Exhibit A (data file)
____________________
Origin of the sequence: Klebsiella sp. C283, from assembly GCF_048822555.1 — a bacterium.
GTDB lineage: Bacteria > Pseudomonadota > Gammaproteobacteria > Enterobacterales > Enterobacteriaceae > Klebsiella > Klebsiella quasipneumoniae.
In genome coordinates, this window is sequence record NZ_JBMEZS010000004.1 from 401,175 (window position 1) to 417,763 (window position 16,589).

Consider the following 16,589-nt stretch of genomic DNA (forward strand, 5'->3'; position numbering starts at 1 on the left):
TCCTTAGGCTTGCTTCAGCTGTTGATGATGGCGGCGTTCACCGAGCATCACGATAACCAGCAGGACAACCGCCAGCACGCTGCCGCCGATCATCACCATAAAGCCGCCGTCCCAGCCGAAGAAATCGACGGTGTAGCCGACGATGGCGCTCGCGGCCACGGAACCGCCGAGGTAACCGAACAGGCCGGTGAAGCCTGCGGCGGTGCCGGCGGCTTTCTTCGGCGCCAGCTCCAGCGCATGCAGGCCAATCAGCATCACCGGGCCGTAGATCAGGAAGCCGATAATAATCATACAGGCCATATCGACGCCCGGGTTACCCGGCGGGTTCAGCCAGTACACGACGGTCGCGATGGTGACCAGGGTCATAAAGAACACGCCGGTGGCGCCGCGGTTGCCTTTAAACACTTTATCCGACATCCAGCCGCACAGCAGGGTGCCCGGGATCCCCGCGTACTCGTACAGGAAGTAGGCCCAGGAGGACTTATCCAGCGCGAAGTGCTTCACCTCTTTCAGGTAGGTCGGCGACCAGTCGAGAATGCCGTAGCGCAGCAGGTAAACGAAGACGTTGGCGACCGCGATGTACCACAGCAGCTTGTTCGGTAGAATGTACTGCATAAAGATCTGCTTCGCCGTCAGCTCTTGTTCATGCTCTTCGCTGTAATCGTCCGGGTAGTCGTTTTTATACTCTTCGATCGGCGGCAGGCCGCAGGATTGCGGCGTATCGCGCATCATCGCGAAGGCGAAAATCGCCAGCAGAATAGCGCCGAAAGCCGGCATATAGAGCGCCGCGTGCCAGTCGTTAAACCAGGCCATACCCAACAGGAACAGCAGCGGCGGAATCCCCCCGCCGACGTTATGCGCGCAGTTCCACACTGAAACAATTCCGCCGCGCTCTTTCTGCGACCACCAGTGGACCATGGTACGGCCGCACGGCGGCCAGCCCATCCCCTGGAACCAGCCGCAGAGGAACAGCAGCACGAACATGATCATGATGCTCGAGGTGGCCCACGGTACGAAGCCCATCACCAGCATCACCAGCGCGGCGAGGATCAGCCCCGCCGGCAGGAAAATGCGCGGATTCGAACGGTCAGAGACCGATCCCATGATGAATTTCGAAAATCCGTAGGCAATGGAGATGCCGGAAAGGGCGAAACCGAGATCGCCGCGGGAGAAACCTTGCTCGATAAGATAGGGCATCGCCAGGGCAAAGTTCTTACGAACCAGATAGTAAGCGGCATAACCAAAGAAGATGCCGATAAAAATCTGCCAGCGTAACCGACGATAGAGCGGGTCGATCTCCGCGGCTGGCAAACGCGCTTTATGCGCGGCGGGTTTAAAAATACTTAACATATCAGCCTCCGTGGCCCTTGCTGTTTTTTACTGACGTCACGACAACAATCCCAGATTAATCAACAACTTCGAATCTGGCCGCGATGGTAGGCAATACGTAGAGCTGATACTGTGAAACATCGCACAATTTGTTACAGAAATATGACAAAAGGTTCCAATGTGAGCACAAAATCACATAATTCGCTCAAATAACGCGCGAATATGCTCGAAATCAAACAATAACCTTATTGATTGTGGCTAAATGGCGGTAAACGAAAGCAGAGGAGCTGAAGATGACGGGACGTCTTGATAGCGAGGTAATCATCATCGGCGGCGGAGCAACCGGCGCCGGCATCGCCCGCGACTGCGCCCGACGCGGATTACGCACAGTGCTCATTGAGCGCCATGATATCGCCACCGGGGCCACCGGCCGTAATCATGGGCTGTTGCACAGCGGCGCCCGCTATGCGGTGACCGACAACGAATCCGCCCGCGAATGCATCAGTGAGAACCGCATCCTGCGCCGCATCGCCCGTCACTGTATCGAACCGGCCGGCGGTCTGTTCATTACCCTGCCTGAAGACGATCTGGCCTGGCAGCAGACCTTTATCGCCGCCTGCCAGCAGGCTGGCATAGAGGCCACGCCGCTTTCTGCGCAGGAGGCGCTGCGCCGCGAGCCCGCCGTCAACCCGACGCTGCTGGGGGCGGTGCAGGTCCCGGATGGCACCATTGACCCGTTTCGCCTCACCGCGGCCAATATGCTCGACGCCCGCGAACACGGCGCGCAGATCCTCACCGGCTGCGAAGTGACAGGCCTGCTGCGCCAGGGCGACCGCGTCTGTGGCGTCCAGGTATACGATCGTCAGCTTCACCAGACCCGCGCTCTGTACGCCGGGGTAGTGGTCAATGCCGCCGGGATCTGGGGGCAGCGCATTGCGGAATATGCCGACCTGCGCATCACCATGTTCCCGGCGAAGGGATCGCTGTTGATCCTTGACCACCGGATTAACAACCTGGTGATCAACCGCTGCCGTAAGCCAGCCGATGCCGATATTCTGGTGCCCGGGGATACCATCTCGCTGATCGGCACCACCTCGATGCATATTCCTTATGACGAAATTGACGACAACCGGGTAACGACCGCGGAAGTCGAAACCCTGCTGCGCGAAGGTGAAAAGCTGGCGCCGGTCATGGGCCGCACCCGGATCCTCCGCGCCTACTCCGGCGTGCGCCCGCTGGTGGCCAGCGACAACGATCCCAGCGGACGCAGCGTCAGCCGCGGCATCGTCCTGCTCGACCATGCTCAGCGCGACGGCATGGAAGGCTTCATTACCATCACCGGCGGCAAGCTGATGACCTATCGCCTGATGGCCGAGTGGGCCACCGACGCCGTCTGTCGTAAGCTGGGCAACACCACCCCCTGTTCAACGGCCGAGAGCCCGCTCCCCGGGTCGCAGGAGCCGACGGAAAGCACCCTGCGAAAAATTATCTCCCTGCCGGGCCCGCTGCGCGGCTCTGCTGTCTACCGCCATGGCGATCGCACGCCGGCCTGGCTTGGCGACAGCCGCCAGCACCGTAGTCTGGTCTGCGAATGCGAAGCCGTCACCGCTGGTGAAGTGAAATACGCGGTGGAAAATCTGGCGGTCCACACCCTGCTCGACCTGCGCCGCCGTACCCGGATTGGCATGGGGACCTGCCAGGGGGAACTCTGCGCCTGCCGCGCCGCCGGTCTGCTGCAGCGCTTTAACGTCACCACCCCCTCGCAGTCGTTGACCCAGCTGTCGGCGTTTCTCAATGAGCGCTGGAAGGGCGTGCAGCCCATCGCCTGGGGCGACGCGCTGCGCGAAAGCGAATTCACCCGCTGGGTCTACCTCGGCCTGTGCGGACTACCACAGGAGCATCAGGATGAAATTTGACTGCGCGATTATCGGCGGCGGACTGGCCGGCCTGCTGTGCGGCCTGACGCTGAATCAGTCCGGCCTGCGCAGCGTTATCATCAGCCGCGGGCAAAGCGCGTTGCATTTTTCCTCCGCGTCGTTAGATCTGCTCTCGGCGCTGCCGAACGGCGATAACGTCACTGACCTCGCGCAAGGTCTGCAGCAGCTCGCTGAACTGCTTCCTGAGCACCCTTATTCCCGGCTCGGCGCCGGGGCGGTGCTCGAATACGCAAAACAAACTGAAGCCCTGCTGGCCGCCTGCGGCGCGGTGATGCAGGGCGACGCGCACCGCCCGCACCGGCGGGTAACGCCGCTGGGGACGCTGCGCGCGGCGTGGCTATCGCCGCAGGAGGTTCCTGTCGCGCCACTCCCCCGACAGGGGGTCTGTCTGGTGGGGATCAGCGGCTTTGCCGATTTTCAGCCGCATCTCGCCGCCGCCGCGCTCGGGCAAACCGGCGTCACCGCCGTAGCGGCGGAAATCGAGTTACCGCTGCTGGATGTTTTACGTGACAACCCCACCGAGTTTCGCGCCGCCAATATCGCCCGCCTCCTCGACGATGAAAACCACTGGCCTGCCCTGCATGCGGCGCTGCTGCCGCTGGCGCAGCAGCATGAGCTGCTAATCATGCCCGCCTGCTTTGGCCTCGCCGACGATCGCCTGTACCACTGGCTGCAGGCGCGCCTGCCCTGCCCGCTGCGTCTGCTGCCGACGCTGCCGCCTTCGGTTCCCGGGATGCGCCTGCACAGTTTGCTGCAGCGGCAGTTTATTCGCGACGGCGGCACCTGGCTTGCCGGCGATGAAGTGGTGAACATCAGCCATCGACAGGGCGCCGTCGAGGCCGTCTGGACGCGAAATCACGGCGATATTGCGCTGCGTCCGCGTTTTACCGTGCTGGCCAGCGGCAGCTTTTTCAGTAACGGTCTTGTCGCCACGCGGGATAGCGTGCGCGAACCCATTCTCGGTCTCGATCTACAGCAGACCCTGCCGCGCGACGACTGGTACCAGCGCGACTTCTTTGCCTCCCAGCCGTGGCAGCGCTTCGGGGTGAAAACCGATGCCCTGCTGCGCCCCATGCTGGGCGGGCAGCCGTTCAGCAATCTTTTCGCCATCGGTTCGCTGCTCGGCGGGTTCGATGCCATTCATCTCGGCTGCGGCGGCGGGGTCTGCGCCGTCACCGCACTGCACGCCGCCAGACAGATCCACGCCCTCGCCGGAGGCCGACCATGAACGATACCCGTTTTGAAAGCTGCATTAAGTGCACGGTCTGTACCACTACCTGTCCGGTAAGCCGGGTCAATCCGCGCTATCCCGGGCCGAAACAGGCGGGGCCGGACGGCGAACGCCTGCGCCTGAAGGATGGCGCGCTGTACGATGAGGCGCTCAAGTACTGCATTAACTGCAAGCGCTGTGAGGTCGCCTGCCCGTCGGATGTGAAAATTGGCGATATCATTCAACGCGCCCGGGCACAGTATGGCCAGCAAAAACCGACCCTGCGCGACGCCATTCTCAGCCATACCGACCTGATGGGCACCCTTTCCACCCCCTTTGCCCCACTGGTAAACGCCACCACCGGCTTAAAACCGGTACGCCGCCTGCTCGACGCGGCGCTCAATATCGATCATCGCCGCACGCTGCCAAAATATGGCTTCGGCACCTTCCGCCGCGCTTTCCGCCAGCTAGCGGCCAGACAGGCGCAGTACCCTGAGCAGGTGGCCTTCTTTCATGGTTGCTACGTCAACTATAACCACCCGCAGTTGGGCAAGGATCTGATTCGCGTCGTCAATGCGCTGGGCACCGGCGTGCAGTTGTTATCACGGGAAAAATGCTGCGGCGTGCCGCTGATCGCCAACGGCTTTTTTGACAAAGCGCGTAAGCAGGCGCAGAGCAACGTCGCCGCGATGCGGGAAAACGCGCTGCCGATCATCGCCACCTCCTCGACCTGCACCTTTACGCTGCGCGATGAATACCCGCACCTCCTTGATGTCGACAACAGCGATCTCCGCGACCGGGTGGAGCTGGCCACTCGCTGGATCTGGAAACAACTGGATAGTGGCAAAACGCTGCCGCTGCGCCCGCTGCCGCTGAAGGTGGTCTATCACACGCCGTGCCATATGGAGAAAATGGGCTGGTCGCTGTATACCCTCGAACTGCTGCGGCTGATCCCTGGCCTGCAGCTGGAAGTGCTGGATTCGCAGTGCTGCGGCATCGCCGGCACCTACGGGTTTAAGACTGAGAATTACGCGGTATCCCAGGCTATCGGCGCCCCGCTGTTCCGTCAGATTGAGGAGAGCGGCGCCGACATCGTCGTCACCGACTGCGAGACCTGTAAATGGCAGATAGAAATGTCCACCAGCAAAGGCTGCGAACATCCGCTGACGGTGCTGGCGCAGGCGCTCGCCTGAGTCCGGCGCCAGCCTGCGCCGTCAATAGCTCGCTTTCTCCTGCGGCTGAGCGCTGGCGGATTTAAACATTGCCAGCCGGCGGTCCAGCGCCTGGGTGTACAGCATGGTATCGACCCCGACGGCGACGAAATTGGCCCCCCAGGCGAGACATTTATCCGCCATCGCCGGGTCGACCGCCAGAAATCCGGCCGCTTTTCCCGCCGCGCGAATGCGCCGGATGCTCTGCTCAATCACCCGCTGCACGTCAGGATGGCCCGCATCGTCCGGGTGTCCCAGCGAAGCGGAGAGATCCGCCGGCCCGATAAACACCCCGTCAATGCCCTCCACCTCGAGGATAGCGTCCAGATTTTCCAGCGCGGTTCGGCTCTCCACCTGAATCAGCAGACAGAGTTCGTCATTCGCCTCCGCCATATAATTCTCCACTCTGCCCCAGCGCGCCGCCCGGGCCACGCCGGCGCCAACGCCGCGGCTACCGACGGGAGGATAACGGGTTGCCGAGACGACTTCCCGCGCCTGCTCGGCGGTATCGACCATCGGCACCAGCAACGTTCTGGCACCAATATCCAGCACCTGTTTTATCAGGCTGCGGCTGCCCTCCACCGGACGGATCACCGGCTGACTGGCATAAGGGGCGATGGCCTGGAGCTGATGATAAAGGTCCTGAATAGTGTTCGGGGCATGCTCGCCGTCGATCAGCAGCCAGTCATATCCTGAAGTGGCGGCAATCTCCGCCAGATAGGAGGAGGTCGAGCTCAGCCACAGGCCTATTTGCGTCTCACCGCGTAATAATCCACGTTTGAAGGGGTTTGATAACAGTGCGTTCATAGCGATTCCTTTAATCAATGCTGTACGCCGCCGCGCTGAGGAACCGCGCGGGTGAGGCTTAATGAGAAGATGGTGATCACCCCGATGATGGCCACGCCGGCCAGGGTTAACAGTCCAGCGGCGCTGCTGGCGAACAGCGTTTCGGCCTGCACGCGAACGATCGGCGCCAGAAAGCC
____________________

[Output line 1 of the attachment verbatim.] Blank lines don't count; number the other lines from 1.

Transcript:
Origin of the sequence: Klebsiella sp. C283, from assembly GCF_048822555.1 — a bacterium.